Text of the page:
Emerging Market ETFs—both equities and fixed income—were the big winners in the battle for assets in August. Among equity funds, developed markets captured 73% of all net flows, while emerging markets captured 27%. That’s fewer absolute dollars being allocated to emerging markets, but that 27% is still nearly triple the category’s 9.7% slice of the iShares MSCI All Country World Index. Looked at another way, it represents a 4.0% increase in net ETF assets allocated to emerging markets for the month, compared with just a 0.9% increase for the larger developed markets category.
The emerging market with the biggest increase in new funds wasn’t one of the widely followed BRIC countries but rather Mexico: money flows added a whopping 10.6% to net ETF assets tracking that country’s stocks. That said, we have a NEUTRAL recommendation on all the Mexico-related ETFs, including the Deutsche X-trackers MSCI Mexico Hedged (DBMX) and iShares MSCI Mexico (EWW) funds. We’re much more constructive on the broader iShares MSCI Emerging Markets fund (EEM), on which we have an OVERWEIGHT recommendation.
At the other end of the scale, Euro-zone countries dominated the list of those where investors pulled assets. Outflows from Germany were 2.6% of net assets, followed by Spain (2.5%), Italy (2.2%) and Belgium (1.8%). The big winner among developed markets was Canada, where net ETF assets tracking the country’s stocks increased 5.8% to over $20 billion.
In the fixed income space, money went looking for yields. Naturally, emerging markets were the big winner here too, with net ETF assets allocated to the space up by 6.1%. But that was followed closely by Preferred Stock funds, which saw an increase of 4.4.%. Meanwhile investors yanked money from low-yielding Treasury ETFs (FIGURE 1).
Figure 1: Fixed Income Fund Flows
Net flows1 as % of AUM, by category, August 2016
Among sectors, Financials and Technology together accounted for nearly half the total net inflows, while the only sector investors yanked money from was Utilities. Actually, investors didn’t “yank” any funds from Utilities, but rather increased their bets on the short side. Within the Select Sector SPDR family, Utilities (XLU) is now the most shorted sector, with short interest at 35% of shares outstanding up from 27% and the end of July 2016. Consumer Staples (XLP) is the second-most shorted sector at 34% of shares outstanding (FIGURE 2).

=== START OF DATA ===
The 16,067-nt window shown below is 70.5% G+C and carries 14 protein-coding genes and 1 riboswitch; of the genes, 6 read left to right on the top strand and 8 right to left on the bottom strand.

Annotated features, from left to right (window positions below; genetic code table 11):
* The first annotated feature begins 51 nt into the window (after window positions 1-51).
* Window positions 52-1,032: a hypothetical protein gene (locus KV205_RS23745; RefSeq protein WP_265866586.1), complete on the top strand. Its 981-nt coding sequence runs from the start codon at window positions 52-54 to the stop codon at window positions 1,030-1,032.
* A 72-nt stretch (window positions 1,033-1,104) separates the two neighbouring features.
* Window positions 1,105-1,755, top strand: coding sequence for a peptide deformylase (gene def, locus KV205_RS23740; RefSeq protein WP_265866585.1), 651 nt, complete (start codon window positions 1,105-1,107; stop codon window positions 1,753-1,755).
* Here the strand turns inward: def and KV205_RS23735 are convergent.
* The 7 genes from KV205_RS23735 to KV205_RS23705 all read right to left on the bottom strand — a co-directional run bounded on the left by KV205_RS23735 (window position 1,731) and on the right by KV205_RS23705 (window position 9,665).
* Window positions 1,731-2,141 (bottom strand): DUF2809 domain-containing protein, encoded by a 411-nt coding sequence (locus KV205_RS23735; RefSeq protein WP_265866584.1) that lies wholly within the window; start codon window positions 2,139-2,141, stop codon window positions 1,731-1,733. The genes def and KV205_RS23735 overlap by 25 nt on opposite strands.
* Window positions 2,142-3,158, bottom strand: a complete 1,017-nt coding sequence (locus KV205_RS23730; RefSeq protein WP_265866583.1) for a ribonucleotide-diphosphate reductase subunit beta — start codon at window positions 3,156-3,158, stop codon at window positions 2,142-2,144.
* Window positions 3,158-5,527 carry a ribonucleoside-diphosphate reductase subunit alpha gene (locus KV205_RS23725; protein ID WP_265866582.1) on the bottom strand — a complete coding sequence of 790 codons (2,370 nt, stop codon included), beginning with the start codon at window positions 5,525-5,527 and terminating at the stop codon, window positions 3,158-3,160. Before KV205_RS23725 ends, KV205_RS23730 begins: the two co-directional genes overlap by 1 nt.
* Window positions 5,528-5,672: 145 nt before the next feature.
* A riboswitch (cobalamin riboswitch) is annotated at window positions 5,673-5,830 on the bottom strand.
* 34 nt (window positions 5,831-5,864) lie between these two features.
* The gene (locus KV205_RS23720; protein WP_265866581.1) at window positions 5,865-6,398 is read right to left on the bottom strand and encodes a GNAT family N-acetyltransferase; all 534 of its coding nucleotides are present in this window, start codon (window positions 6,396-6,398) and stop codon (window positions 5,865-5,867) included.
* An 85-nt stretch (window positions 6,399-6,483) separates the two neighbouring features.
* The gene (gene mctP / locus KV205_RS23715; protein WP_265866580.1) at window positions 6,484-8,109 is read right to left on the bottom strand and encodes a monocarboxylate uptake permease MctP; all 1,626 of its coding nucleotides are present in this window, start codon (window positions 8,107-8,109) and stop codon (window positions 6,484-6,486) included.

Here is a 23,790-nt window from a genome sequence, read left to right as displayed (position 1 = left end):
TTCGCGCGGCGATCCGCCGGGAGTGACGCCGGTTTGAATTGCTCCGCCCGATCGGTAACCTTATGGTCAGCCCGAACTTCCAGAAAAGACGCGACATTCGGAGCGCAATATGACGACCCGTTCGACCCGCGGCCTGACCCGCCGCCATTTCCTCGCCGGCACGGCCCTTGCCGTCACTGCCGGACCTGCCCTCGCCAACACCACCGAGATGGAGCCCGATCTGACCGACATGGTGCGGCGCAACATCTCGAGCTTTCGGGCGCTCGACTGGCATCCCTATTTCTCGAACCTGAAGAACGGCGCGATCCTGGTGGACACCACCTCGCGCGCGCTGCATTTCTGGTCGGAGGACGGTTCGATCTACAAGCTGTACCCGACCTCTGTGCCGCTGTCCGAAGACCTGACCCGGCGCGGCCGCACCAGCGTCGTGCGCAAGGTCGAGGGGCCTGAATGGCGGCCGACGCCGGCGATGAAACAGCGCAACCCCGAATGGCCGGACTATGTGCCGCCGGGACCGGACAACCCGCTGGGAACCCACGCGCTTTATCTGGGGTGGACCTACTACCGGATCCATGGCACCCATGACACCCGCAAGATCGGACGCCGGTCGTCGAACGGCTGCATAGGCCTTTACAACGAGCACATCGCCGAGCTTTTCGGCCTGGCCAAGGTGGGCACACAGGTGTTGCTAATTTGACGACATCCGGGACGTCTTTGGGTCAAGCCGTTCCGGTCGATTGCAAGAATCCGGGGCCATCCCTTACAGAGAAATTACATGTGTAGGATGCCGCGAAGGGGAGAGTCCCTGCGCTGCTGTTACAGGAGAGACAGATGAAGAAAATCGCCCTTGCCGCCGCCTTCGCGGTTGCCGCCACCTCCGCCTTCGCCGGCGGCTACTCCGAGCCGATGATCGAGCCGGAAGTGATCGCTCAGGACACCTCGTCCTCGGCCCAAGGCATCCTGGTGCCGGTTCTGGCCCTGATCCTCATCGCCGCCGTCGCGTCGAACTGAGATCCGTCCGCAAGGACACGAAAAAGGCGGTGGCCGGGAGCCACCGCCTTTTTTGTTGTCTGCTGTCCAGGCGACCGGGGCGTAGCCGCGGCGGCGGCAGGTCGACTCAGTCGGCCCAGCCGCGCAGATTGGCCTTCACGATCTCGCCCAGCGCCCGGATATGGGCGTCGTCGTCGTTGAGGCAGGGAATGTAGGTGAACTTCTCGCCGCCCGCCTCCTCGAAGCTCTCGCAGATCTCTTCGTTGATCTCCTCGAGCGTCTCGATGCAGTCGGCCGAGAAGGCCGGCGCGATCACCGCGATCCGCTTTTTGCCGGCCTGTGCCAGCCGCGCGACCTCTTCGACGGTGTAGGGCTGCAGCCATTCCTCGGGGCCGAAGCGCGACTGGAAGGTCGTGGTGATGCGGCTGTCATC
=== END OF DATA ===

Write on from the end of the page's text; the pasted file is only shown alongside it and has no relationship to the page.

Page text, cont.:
Figure 2: Short Interest as a Percentage of Shares Outstanding
Select Sector SPDR ETFs
Source: ETF Research Center and FactSet
Overall we think the message from ETF flows during August was that investors embraced a “risk-on” mentality. The question, of course, is how long that will last.
How long do you think the “risk on” trade will last?
 We measure “net flows” instead of total money flows as a better gauge of investor sentiment. Net flows strips out the portion of ETF assets that are held as short interest. Authorized participants often create new ETF shares to meet demand for short sales. We believe it is misleading to characterize this inflow of funds as bullish; likewise it is misleading to view outflows that are simply the unwinding of short positions as bearish.